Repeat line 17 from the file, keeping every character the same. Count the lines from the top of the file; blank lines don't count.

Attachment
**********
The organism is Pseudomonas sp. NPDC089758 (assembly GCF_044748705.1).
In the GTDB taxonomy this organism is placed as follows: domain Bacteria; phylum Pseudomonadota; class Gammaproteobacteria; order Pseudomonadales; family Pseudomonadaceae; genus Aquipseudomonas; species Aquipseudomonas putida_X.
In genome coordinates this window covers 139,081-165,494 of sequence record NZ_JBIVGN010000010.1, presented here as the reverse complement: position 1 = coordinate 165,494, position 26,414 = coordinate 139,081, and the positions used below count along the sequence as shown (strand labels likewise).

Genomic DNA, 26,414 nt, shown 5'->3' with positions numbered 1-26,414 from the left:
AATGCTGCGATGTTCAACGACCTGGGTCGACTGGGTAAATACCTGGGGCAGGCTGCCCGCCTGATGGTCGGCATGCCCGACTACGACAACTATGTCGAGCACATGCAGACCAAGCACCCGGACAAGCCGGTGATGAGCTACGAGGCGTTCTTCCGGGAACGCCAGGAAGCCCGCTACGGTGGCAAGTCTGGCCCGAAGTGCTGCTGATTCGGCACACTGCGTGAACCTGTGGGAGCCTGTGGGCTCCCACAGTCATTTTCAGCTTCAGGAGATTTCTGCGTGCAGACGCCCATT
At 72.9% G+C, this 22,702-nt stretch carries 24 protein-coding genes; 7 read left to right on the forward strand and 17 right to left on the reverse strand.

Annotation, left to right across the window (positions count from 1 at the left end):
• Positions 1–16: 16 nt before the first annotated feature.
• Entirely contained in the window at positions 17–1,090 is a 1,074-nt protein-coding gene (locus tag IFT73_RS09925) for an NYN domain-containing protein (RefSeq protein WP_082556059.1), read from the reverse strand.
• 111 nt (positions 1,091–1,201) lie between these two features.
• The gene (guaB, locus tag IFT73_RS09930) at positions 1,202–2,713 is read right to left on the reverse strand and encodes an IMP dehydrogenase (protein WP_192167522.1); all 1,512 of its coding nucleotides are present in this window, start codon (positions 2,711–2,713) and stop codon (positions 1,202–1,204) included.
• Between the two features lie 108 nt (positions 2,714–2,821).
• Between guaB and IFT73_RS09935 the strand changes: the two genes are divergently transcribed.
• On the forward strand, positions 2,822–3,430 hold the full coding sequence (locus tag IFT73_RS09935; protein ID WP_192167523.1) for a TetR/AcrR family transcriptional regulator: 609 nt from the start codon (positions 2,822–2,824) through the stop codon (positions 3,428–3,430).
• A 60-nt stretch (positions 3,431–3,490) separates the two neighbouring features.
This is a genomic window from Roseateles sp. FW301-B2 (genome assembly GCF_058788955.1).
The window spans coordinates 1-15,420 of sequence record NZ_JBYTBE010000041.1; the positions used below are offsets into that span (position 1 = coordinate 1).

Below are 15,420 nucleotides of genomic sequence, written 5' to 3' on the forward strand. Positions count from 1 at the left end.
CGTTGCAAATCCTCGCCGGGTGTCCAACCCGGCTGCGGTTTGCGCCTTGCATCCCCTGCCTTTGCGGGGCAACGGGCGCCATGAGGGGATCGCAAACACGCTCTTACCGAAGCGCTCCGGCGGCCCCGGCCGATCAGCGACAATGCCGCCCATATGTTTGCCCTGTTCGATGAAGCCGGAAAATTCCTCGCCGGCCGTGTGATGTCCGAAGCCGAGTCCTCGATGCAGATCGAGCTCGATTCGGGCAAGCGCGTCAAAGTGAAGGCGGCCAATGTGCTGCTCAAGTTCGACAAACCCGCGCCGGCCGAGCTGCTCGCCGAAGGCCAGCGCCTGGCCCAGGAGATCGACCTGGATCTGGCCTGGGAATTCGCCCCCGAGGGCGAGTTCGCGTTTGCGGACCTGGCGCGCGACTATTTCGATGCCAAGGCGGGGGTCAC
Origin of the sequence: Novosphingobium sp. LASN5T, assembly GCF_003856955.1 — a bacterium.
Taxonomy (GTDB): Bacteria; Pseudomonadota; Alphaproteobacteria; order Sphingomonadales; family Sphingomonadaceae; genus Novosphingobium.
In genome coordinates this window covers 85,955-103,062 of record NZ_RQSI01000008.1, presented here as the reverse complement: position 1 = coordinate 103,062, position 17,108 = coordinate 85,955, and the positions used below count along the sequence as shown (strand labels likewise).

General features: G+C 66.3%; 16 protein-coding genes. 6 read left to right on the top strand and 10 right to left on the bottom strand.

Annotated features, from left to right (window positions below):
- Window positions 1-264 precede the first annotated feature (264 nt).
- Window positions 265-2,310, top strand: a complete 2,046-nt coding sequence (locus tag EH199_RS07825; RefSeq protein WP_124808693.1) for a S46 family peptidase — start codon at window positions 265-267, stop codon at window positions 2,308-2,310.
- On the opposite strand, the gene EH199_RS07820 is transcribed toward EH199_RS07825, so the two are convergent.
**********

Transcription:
The window spans coordinates 1-15,420 of sequence record NZ_JBYTBE010000041.1; the positions used below are offsets into that span (position 1 = coordinate 1).